I recently cut up some hot peppers. When I say hot, I mean the kind that drives diced onions to run for cover, and produces a choking, blistering sensation in your throat that impels you to gulp down a cold drink in the desperate hope that you might soon resume breathing. I’ve done this before. In fact, I slice and cook hot peppers at least once a month. But memory is faulty and short, and you just don’t realize how many times it is, in the course of a day, that you stick your finger into your own eye.
It’s hard for me to think of an argument that would demonstrate any real necessity to touch my eye, but I do it anyway. Usually it’s because an eyelash has settled there, or a fine strand of cat fur, or a grain of windblown sand. Sometimes there seems to be something there, however I can’t find it, and hours later I’m still probing and plucking, to no avail. But whatever this irritant is, and no matter how much discomfort it may be causing, it’s nothing compared to the invisible fire that lingers on my fingertips, waiting to scorch the sensitive surface of my cornea. For me, the truly remarkable part is that after I’ve flushed out my eye with water and the pain has begun to subside enough for me to stop screaming, I find myself repeating the process, like a goldfish circling its bowl and marveling over and over at the wonders of the living room furniture. Though it’s been mere minutes since the last such event, I once again get that flash of surprise that arrives right after the latest eye-burn, and right before the recollection of the previous one. It’s only then that I remember: “Oh, yeah. Hot peppers.”
People say you should wear rubber gloves when you handle spicy foods. That might be a good idea. The problem is, I hate rubber gloves, or latex gloves, or any kind of gloves that cause me to relive unpleasant experiences I may have had while cleaning an oven, or visiting the doctor. Also, I tend to not wear protective garments when I’m cooking, unless I’m preparing something with ingredients that are either poisonous or radioactive.
Whenever I use a table saw or any power tool that’s ejecting sawdust at the speed of sound, the same thought always passes through my mind: “This is exactly why they sell safety goggles. I should probably pick up a pair.” And it isn’t as though I haven’t already learned this lesson the hard way. I was once using a hacksaw to cut a metal pipe, and an iron filing flew up and lodged itself in my left eye. Why I needed to cut a metal pipe, or even why I own a hacksaw, I couldn’t tell you. But I remember that incident with the iron filing like it was two hours ago. Even now, I have an unnatural fear of Wooly Willy, a toy consisting of the hairless face of a man, and some metallic dust that you could drag around to form a beard and eyebrows. It was the kind of play-thing that fascinates kids just long enough to get their parents to pay for it, and then seems to become pointless within forty seconds. One day I had nothing better to do, so I tore off the clear plastic cover and poured the gray powder into my hand, and sneezed. I was flushing my eyes with water for about a week and a half after that. The original Wooly Willy package advised: Not for children under 3 years. A later version warned: For ages 5 thru adult. I was at least fourteen when, for no discernible reason, I chose to jeopardize my ability to see.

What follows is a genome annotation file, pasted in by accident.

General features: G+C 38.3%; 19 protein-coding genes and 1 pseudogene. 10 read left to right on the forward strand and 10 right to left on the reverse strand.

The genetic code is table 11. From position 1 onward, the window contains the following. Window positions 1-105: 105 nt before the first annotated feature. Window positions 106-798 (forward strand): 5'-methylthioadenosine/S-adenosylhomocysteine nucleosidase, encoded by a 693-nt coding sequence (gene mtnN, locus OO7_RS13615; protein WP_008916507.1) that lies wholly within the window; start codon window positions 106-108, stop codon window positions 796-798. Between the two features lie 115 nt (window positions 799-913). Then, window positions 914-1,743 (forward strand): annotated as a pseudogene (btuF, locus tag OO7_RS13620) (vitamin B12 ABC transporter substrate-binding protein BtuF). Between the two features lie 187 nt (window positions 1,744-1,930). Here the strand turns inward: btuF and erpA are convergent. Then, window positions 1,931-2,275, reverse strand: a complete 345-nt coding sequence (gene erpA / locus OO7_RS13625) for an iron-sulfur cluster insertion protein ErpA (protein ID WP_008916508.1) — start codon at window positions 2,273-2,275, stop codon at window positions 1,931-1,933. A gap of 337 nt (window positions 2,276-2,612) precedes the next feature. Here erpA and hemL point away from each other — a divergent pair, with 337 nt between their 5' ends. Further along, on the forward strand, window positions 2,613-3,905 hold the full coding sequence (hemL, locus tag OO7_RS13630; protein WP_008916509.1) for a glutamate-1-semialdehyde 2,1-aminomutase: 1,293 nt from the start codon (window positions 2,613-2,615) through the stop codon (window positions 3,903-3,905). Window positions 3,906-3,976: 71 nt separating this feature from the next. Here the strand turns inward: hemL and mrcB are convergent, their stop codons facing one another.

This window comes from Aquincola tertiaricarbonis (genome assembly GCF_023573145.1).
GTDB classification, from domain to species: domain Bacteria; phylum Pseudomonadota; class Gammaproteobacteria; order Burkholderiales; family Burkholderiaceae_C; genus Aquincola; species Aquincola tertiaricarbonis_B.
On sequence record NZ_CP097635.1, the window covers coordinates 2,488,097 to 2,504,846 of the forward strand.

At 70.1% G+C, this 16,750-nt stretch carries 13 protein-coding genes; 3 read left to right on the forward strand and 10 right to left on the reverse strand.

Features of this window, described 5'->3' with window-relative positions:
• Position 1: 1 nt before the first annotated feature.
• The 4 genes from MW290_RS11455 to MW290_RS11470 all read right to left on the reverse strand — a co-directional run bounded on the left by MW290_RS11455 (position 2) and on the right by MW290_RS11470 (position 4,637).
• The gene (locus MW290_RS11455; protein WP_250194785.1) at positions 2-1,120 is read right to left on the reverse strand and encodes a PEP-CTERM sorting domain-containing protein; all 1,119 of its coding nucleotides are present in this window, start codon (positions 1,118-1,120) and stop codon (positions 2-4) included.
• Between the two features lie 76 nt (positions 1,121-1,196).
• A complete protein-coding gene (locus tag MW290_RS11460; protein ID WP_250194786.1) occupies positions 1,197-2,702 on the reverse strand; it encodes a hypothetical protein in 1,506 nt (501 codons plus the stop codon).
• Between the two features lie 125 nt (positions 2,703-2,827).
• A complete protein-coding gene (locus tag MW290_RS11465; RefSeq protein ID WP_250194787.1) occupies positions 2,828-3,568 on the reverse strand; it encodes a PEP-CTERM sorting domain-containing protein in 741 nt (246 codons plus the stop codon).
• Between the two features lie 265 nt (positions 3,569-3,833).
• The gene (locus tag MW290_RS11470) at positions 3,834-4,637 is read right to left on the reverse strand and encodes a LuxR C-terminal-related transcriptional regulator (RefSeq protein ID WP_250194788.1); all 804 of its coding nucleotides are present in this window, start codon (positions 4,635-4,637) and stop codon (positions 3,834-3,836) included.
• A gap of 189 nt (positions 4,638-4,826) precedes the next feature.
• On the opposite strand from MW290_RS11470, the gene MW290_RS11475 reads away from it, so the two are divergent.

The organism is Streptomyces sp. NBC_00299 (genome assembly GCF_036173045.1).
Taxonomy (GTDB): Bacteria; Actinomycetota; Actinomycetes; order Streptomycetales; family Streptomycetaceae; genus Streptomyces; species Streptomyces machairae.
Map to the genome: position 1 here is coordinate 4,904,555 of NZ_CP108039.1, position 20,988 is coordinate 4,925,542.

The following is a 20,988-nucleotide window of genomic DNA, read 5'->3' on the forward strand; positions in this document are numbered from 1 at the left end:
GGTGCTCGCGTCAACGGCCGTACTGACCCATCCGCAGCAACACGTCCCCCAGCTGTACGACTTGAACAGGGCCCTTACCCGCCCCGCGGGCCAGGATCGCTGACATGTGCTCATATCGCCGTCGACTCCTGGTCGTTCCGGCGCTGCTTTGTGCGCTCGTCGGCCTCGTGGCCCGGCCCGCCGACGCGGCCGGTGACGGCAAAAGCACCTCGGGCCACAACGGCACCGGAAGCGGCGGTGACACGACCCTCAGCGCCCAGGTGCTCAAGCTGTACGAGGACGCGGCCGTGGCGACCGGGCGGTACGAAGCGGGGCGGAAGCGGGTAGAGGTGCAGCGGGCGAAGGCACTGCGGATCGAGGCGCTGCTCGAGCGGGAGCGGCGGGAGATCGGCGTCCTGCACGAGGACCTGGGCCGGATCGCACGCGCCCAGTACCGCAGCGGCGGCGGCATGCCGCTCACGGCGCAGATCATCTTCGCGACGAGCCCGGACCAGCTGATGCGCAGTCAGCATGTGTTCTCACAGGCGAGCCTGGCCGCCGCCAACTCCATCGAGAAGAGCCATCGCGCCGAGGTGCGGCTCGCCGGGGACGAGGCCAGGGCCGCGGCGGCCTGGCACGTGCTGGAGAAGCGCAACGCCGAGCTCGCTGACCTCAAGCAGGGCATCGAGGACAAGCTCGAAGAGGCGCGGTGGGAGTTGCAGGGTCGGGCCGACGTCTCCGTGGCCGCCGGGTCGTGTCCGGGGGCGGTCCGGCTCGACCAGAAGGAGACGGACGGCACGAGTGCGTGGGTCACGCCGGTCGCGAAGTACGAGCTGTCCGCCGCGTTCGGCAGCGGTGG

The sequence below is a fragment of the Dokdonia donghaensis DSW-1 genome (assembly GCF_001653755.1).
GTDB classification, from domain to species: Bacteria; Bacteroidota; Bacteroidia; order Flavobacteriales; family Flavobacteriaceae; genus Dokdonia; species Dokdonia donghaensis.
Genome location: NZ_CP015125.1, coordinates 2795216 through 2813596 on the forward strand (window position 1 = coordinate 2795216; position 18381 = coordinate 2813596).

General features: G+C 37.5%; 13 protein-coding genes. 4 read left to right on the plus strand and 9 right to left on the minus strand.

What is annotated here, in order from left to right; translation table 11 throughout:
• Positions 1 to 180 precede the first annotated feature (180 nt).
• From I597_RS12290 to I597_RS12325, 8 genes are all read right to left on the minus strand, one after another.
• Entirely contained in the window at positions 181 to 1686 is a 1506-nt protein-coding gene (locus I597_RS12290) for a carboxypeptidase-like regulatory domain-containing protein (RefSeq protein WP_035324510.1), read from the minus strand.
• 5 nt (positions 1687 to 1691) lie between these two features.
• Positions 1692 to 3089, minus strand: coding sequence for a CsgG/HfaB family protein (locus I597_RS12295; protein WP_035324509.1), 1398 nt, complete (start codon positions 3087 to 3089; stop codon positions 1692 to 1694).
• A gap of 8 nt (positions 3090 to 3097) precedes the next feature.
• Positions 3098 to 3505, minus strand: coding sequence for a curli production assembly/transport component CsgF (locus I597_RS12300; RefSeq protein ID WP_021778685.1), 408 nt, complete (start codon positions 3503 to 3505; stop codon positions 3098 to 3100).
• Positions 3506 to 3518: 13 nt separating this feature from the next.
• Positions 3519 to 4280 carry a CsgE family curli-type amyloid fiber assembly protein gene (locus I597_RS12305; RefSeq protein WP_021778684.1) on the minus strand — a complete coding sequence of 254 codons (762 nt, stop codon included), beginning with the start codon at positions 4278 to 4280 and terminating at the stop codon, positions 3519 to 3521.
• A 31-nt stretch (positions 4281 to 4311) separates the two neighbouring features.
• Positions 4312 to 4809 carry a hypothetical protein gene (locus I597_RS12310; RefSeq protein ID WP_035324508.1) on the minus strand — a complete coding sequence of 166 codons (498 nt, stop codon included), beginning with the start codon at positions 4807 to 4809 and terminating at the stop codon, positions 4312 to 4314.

Not long after that, we learned about magnetic fields in school, and our teacher made us do an experiment. We’d sprinkle iron filings onto a sheet of paper, then hold a bar magnet under it to watch the metal slivers magically rearrange themselves. I don’t know why, but I found it a little creepy, these inanimate specks blindly obeying an invisible force. It confused me, too. Where did all these iron filings come from? Was someone carving up metal pipes just so they could sweep the shavings into a big bag and sell them to high school science teachers? Could there be a factory someplace where they were taking finished products and grinding them down to supply facial hair for Wooly Willy?
Most of all, why was I so prone to getting things in my eye?
I’ve had similar troubles with spray cans, especially the ones that require you to turn the nozzle until the opening lines up with a dot on the rim. Somehow, and more frequently than I would expect, I end up with the thing pointed straight back at me. Over the years, I’ve sprayed myself in the eye with paint, glue, vegetable oil, and mosquito repellant.
Swimming in a pool was a hazardous practice, because there was always someone who thought it amusing to splash people in the face. I’m not talking about an open-hand, looping splash, but rather a palm-down, surface-skimming surgical strike that sent a pane of chlorinated water edge-on, directly into an eye. I don’t know if it was the water or the chlorine that caused the sting, but it felt like a swarm of razor blades piercing my eyeballs.
Years later, I would sit in a chair while an optometrist opened a small white box containing my first pair of contact lenses. These were hard lenses. I believe they were called hard lenses because they were formed from the same rigid plastic that’s still used today to make wall anchors and windshield scrapers, and possibly even the cheese graters you can find at the dollar store.
“It may take a while for you to get used to them,” he said. Meanwhile, I was using both fists to push my eyes back into my skull in an attempt to do whatever nerve damage was needed to disable the local pain center of my brain. The contact lenses felt like broken light bulbs, and I was sure I would never get used to wearing them. At that moment, it was impossible to imagine anything more agonizing.
Then again, I hadn’t yet acquired a hacksaw. Or a taste for hot peppers.